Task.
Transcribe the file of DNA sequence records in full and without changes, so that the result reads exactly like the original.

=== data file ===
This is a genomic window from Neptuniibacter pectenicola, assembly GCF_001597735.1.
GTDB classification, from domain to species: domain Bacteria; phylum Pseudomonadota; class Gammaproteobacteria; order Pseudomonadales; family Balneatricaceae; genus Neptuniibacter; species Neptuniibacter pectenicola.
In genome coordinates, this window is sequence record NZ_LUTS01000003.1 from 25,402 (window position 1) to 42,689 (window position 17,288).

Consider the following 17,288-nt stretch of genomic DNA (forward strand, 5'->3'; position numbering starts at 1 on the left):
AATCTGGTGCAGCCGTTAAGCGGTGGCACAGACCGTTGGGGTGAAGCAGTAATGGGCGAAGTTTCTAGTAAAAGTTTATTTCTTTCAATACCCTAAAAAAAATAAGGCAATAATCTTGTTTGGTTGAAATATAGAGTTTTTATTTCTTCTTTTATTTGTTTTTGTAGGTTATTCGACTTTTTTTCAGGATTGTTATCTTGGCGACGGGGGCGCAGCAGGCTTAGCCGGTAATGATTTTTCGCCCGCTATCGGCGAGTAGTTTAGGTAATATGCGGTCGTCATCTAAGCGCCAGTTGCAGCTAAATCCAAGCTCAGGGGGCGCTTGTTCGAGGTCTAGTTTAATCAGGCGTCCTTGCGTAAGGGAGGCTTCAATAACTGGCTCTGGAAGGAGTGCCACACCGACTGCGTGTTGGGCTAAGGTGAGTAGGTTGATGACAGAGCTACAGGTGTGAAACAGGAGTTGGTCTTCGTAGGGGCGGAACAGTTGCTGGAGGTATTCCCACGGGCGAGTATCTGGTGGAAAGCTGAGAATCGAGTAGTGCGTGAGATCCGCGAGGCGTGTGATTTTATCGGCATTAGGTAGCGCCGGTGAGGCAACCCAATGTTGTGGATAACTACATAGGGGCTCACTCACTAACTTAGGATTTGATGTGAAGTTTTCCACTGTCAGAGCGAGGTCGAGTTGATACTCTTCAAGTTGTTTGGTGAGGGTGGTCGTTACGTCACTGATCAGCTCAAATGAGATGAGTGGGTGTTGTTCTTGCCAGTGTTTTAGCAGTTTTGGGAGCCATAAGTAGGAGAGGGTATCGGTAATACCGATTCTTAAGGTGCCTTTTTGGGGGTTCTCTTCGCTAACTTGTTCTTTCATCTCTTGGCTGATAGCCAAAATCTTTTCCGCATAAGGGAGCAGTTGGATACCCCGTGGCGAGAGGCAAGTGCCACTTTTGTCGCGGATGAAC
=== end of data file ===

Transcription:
This is a genomic window from Neptuniibacter pectenicola, assembly GCF_001597735.1.
GTDB classification, from domain to species: domain Bacteria; phylum Pseudomonadota; class Gammaproteobacteria; order Pseudomonadales; family Balneatricaceae; genus Neptuniibacter; species Neptuniibacter pectenicola.
In genome coordinates, this window is sequence record NZ_LUTS01000003.1 from 25,402 (window position 1) to 42,689 (window position 17,288).

Consider the following 17,288-nt stretch of genomic DNA (forward strand, 5'->3'; position numbering starts at 1 on the left):
AATCTGGTGCAGCCGTTAAGCGGTGGCACAGACCGTTGGGGTGAAGCAGTAATGGGCGAAGTTTCTAGTAAAAGTTTATTTCTTTCAATACCCTAAAAAAAATAAGGCAATAATCTTGTTTGGTTGAAATATAGAGTTTTTATTTCTTCTTTTATTTGTTTTTGTAGGTTATTCGACTTTTTTTCAGGATTGTTATCTTGGCGACGGGGGCGCAGCAGGCTTAGCCGGTAATGATTTTTCGCCCGCTATCGGCGAGTAGTTTAGGTAATATGCGGTCGTCATCTAAGCGCCAGTTGCAGCTAAATCCAAGCTCAGGGGGCGCTTGTTCGAGGTCTAGTTTAATCAGGCGTCCTTGCGTAAGGGAGGCTTCAATAACTGGCTCTGGAAGGAGTGCCACACCGACTGCGTGTTGGGCTAAGGTGAGTAGGTTGATGACAGAGCTACAGGTGTGAAACAGGAGTTGGTCTTCGTAGGGGCGGAACAGTTGCTGGAGGTATTCCCACGGGCGAGTATCTGGTGGAAAGCTGAGAATCGAGTAGTGCGTGAGATCCGCGAGGCGTGTGATTTTATCGGCATTAGGTAGCGCCGGTGAGGCAACCCAATGTTGTGGATAACTACATAGGGGCTCACTCACTAACTTAGGATTTGATGTGAAGTTTTCCACTGTCAGAGCGAGGTCGAGTTGATACTCTTCAAGTTGTTTGGTGAGGGTGGTCGTTACGTCACTGATCAGCTCAAATGAGATGAGTGGGTGTTGTTCTTGCCAGTGTTTTAGCAGTTTTGGGAGCCATAAGTAGGAGAGGGTATCGGTAATACCGATTCTTAAGGTGCCTTTTTGGGGGTTCTCTTCGCTAACTTGTTCTTTCATCTCTTGGCTGATAGCCAAAATCTTTTCCGCATAAGGGAGCAGTTGGATACCCCGTGGCGAGAGGCAAGTGCCACTTTTGTCGCGGATGAAC